. Kathy Coffey was doing her best to make it as a single mom in Marin country, working as a massage therapist and raising her teenage daughter, Whitney. She’d dabbled with networking for years but without much success.

In 1994, she connected with a mentor who showed her the ropes and her first taste of real success in the business. For the first time, Kathy started earning a full-time income as a network marketer.

“We worked together for two years, then went our separate ways—and it all fell apart for me, because I didn’t know how to manage money.”

Kathy struggled financially for several years and tried working with a number of companies, none of them successfully. By the fall of ‘98, she was exhausted and in debt.

“I was burnt out from the way I’d been doing business; I just couldn’t seem to drive it. I tried to do it in the old way—hyping myself up and doing the ‘eight-to-faint’ gig—but it wasn’t working. I knew I needed to live a more balanced life, to pay attention to my daughter—and to myself.”

Looking back, Kathy says she now sees this as a natural evolution that many women go through.

“I was struggling to find my own voice—my own power as a woman in business.”

That year, Kathy connected with a company that has a facility in the Amazon rain forest, using herbs harvested by local people in a bio-sustainable environment. It turned out to be the perfect fit for her.

“The more I relaxed and opened up to receive the abundance waiting for me, the more successful I got. I let go and developed a softness and a sense of ease in my work life.”

Within a year, she was back on her feet. By the end of year two, she was earning a good $5000 per month, and climbing. Two months later that jumped to $7000—and Kathy was on a plane to Peru to have her first face-to-face encounter with the indigenous people of the Amazon jungle.

Into the Amazon
At first, Kathy was terrified at the prospect of going into the jungle.

“My biggest fear was the snakes—we’re talking about anacondas! But on the plane from Lima to Pulculpa, the jungle town near where the Shipibo people live, I looked out over miles and miles of green—a sea of green—and my fear vanished.”

The Shipibo women were waiting for them at the riverbank.

“Their arms were filled with hundreds of necklaces; such joy and innocence radiated from their hearts out through their eyes. I was completely won over.”

As the days wore by, Kathy’s sense of wonder and discovery deepened. With foundations in a matriarchal tradition, the Shipibo tribe seemed to offer Kathy rich lessons in the “feminine voice” she had been seeking.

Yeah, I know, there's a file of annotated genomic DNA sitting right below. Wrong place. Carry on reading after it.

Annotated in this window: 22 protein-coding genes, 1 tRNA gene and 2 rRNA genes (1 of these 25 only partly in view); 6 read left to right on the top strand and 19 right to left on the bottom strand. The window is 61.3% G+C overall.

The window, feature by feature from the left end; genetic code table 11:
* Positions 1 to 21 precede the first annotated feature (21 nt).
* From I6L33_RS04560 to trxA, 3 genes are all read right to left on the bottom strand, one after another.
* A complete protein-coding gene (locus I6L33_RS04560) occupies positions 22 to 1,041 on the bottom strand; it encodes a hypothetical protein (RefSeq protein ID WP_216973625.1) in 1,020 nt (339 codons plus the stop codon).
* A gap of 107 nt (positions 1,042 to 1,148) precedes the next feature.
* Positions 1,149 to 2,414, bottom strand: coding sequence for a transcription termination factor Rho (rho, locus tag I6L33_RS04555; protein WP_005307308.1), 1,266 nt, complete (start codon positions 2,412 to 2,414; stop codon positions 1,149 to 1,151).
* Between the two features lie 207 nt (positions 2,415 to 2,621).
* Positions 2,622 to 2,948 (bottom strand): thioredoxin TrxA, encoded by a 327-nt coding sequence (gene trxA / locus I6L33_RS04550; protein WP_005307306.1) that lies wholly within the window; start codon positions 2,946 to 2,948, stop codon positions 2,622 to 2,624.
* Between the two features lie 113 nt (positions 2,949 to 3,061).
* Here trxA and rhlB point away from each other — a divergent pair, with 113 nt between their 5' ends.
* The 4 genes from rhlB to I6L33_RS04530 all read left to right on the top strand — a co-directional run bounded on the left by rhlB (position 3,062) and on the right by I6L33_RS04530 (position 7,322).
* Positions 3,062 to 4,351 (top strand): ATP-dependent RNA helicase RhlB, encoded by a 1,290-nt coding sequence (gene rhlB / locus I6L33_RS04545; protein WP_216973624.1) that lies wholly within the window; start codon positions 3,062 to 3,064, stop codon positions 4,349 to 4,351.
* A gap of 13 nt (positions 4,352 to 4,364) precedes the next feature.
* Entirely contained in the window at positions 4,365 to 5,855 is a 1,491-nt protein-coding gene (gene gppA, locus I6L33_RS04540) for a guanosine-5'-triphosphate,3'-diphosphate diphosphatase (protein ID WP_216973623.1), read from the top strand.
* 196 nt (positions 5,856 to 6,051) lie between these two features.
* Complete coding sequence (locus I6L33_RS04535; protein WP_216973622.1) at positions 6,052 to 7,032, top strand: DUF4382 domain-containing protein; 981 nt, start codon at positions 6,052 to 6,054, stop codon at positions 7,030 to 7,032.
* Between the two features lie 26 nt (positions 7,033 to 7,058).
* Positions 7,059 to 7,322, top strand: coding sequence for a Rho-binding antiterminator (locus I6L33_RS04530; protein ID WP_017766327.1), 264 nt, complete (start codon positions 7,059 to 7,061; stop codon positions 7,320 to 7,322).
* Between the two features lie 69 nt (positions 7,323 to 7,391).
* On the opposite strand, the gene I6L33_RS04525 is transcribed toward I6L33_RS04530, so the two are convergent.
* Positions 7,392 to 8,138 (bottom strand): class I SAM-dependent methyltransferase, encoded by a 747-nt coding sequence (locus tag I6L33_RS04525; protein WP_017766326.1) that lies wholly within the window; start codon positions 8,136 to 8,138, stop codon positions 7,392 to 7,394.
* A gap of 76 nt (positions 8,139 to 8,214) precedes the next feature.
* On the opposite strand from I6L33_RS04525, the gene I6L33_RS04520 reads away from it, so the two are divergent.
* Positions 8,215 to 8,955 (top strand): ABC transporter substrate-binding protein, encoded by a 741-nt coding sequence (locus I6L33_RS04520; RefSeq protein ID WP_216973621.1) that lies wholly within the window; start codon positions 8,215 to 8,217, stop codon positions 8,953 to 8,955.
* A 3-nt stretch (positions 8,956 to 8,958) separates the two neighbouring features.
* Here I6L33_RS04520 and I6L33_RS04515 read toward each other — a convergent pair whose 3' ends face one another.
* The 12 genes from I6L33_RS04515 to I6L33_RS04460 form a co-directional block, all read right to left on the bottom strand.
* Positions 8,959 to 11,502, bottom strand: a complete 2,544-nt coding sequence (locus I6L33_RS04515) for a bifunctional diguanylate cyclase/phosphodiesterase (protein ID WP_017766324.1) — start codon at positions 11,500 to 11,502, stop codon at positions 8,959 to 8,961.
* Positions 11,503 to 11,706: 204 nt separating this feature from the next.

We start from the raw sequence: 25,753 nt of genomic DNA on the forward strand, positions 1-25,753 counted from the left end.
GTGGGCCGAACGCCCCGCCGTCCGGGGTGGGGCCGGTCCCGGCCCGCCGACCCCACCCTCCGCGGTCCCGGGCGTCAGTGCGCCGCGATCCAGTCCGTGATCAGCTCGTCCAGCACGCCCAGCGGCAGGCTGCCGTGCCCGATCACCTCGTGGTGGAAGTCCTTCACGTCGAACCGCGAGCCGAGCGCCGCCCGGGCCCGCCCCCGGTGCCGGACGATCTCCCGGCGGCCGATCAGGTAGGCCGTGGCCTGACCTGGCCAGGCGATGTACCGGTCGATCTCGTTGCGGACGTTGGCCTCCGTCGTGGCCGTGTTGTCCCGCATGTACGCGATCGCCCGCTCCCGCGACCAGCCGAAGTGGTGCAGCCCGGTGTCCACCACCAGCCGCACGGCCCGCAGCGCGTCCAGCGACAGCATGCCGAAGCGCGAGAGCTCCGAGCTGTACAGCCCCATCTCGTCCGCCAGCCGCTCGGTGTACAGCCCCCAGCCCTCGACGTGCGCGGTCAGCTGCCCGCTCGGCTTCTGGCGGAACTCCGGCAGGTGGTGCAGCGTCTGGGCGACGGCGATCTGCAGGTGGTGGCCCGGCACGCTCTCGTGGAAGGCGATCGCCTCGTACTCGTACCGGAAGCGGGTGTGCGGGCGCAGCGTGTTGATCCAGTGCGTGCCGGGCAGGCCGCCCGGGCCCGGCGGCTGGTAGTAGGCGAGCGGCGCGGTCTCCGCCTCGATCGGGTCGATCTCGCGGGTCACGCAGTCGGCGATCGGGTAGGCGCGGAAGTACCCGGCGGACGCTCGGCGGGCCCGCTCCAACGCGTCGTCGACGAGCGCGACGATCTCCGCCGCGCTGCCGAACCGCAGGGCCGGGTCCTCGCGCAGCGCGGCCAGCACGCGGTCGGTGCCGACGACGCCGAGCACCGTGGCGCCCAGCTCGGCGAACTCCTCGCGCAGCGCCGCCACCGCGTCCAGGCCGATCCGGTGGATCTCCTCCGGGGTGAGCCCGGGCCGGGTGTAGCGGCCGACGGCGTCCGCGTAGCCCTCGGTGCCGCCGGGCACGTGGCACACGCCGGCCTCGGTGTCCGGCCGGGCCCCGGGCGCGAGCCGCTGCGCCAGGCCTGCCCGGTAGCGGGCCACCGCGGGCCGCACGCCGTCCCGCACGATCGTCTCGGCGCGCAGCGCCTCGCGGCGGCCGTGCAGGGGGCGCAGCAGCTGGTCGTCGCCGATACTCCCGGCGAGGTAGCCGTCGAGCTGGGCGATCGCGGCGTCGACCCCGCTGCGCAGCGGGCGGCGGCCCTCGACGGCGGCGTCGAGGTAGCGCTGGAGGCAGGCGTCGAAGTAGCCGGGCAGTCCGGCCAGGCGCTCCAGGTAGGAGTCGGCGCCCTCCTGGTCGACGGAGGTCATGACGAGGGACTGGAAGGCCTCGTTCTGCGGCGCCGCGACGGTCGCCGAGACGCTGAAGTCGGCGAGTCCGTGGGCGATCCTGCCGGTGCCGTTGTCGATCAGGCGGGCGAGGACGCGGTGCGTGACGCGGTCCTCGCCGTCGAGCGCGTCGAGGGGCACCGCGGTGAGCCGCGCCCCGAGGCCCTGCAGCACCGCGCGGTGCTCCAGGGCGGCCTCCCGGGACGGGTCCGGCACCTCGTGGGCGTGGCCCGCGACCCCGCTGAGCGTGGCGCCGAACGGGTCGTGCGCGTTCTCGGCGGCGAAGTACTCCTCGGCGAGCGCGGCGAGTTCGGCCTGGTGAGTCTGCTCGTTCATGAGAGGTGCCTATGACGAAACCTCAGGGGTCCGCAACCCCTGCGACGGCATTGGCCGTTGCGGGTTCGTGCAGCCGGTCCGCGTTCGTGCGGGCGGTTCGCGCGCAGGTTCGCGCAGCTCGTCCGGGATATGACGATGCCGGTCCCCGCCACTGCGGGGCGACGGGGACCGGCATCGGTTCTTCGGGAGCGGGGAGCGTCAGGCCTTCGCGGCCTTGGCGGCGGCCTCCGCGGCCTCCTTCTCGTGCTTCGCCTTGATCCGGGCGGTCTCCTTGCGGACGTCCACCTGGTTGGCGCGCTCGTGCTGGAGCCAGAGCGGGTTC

“The tribal way is really a very feminine way. There’s a big, communal kitchen; everyone eats together. Everyone sleeps in the same area together on big wooden platforms under mosquito netting; everything is in the open air. Everybody takes care of the children, who just run free through the village and through the jungle. There is a profound sense of ‘we’ consciousness, of everybody being cared for.”

At the same time, says Kathy, the cultural exchange is far from one-way.

“What we bring to them is our individualism—and that’s good, too. They need what we have—just as we need what they have.”

Mission Marketing
Those initial experiences have blossomed into ambitious plans. Kathy is now working with a team to establish a Shipibo Center near Pulculpa, where the Shipibo and visiting Americans can exchange experiences and skills.

The Shipibo have come to rely on Western medicine, and it’s making them sick, says Kathy. Part of her vision is to introduce a system of holistic health. In fact, she’s already begun networking with some naturopathic doctors who want to participate in the project.

In addition to the support from network marketing, both field and corporate, Kathy has wrapped the project around another business: a women’s clothing cooperative, through which the Amazonian women can make the clothes to sell to American markets. Prototypes are already in design.

The whole experience has shifted Kathy’s views on money.

“When I was in my 20’s, if I had 20 bucks in my pocket, I was fine. Later, as a single mom, I needed to support a household—but the idea of earning larger amounts of money never entered my mind. Now it has become important to me—because now I see what I can do with it!

“Could I even think of doing these things if I were a massage therapist, earning $50 an hour and healing people one by one? No way! Now I help people heal their finances and do it in a way that gives back to the earth.

“I never allowed myself to dream before. In networking, the lid comes off your dreams. As we get more and more people financially solvent and abundant, this will help shift the prevailing paradigm on the planet. If people with good hearts have stewardship over millions and millions of dollars, just imagine what we could do!

“Network marketing is a very feminine way to work—it’s a tribal business model. We care enough about others to give them these benefits, and it spreads in a very beautiful, grassroots way. It’s also mission-driven marketing: most of us are on a mission. That’s the most powerful way to market—when your mission is authentic.”